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Planepacked – Transactinides

by Oil Gonzalez at 02 May 2022, 7:12 AM

Progression. Innovation. Evolution. Three things that seem to be paramount in today’s modern society, whether it’s in the technological or musical world. PLANEPACKED is the brain child of Jessica Kagan, who describes the solo project as ‘extreme metal with lots of keyboards and synthesizers’ on the band’s Bandcamp page. After listening to “Transactinides”, I honestly think this is an undersell as there’s so much more to offer in this solo project.

The album opens with “Azure”. I can definitely see the extreme metal elements, with some filthy mid-range metal growls. Combine that with some delightful operatic soprano vocals, and we have an outstanding musical hybrid. I noticed what seemed to be a beauty and the beast style call and response between the two. I for one would love to see this unfold in a live setting. Jessica has definitely demonstrated that innovation here, with some very interesting synth and electronic elements.

The surge continues and we’re now into song 2, “Behind The Bit Mask”. Again, I can certainly appreciate the creativity and electronic elements. However, where have the vocals gone? It seems a little unusual for me to have both vocal styles be so prominent in the opening song, then to be whisked away so suddenly. However, both the death metal vocals and operatics return in “Dark Pact”. How glad I am! With the same beauty and beast style duet over the top of an electronic track, which sounds like it should be on an early 90s video game, this is definitely offering something different. Production wise, I did notice the drums. For me, they have seemed to lack something. That reverberating full larger than life sound. It’s likely that they were programmed as opposed to being recorded acoustically. Which I can understand it being a more convenient option. Still, nothing really replaces that raw feeling of a real drum kit.

 The album’s title track “Transactinides” kicks in. Again, I wonder where the vocals have disappeared to. For me, that was the glue holding everything together and giving the music structure. Without this key ingredient, it just seems to be a miss-mash of electronic ideas and samples. Like a pendulum swing, I’m definitely invested in the album again when “The Demon Core” plays, along with some nasty demonic death metal vocals. That’s when I can really get behind the band’s description of being extreme metal mixed with electronic elements.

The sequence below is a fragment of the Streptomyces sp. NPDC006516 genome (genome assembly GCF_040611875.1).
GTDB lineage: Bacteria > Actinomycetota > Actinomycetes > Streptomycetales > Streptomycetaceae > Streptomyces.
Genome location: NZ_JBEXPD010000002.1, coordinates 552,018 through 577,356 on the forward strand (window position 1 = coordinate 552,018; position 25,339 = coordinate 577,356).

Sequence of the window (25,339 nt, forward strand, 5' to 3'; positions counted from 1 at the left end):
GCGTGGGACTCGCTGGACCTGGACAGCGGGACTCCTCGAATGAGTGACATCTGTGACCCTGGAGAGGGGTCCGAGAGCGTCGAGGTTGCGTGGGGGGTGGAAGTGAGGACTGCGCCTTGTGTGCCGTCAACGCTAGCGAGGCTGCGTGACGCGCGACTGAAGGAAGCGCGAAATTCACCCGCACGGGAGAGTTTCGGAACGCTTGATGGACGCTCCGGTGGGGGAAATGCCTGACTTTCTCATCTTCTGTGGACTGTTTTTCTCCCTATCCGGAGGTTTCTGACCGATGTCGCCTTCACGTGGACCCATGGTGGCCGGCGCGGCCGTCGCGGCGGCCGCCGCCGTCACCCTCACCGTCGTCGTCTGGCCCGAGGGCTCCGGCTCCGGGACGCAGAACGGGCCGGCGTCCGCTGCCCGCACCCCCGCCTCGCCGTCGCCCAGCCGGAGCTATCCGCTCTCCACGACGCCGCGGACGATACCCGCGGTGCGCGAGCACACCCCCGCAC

Things slow right down for “Red Star Succubus”, and this was a welcome addition. It seems like the composition has taken a less is more approach, and allowing ideas to progress slowly. This was much needed and a stronger showing. As opposed to what could be described a frantic mix of ideas. I don’t even mind that this is an instrumental. It definitely works without vocals. I an say very much the same thing for “Red Shock Agent”, when there’s clearly more of a song structure and progression here, with ideas being introduced slowly and more carefully. I’m glad to hear the return of the soprano in “Heliotaxis”. Maybe this is a deliberate ploy to keep the listener guessing.

I think this sums up the album for me really. There is a lot of variety and experimentation. It definitely keeps you guessing. Sometimes that comes with risks. Experimentation is to be admired, but sometimes it may be better to be more cautious and use more traditional time tested methods in compositions.

Songwriting: 6
Musicianship: 6
Memorability: 10
Production: 6

3 Star Rating

1. Azure
2. Behind The Bit Mask
3. Dark Pact
4. Transactinides
5. The Demon Core
6. Red Star Succubus
7. Red Shock Agent
8. Morphological Freedom
9. Heliotaxis
10. Ascendancy
Jessica Kagan – All Instruments
Moss girl – Harsh Vocals
Record Label: Independent


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